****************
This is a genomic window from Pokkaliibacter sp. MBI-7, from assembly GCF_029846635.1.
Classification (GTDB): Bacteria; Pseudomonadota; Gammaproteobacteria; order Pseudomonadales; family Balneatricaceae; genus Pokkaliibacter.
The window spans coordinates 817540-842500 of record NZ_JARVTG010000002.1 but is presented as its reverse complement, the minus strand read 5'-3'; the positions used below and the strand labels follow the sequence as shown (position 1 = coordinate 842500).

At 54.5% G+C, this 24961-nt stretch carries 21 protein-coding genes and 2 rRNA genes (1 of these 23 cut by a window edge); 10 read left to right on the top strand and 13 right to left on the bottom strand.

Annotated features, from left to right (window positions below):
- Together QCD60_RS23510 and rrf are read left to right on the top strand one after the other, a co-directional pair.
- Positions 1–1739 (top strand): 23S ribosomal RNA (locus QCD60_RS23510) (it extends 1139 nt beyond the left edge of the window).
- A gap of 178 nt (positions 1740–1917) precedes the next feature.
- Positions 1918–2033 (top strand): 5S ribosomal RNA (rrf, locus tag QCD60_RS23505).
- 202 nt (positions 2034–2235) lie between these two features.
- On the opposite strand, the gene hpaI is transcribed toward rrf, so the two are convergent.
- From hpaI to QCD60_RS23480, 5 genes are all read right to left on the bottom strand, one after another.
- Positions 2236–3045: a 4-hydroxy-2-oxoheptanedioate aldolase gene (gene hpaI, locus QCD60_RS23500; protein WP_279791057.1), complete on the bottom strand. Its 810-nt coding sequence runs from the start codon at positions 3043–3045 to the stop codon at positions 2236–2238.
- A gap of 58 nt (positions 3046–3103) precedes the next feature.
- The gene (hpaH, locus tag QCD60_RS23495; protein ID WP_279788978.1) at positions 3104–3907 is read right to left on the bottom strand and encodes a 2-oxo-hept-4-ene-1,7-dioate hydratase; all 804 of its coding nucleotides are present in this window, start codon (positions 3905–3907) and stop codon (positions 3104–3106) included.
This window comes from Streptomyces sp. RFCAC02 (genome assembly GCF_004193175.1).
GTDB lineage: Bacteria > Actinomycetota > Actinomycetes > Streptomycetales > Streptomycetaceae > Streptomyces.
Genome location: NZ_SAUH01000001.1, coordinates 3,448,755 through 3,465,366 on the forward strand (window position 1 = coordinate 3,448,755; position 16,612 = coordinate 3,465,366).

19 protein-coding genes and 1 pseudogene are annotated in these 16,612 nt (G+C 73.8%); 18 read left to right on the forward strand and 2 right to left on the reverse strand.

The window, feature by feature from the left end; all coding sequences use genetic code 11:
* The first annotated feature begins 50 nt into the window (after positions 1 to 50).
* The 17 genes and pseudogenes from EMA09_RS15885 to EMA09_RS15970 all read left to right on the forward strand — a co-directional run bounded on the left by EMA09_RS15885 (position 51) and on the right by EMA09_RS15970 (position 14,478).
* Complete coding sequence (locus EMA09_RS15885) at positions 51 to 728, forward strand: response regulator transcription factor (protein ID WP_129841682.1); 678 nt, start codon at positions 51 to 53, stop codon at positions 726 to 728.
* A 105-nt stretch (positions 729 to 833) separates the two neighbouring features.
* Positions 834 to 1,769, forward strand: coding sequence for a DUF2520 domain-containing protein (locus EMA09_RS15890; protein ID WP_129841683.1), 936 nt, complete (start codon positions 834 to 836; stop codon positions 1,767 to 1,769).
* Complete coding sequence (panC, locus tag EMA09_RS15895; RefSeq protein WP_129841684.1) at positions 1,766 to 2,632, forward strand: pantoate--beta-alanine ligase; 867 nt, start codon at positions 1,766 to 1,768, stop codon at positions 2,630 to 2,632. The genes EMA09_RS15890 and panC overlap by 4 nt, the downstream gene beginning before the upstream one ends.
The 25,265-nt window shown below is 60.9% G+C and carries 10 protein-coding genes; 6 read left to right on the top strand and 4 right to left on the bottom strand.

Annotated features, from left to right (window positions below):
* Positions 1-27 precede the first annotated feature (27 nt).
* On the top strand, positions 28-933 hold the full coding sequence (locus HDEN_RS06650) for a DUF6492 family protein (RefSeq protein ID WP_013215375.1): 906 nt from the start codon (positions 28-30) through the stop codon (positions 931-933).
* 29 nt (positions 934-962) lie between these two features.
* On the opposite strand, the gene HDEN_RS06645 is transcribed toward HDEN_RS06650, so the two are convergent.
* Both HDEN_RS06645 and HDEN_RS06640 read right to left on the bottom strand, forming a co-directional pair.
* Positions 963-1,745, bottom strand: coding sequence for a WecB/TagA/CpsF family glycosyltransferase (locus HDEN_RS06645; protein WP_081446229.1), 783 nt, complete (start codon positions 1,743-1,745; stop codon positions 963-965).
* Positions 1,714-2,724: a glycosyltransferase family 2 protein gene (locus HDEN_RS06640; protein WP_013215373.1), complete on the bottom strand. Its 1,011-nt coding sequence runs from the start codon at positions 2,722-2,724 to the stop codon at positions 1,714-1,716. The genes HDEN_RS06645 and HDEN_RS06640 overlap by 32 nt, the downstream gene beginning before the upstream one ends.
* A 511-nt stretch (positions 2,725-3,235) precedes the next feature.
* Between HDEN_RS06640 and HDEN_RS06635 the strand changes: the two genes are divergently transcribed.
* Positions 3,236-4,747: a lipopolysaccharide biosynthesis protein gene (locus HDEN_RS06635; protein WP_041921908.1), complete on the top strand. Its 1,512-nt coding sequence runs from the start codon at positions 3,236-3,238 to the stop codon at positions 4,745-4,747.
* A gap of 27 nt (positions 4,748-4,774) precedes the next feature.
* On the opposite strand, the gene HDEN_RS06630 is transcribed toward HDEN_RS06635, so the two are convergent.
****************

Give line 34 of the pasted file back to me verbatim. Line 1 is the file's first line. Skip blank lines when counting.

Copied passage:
* Positions 963-1,745, bottom strand: coding sequence for a WecB/TagA/CpsF family glycosyltransferase (locus HDEN_RS06645; protein WP_081446229.1), 783 nt, complete (start codon positions 1,743-1,745; stop codon positions 963-965).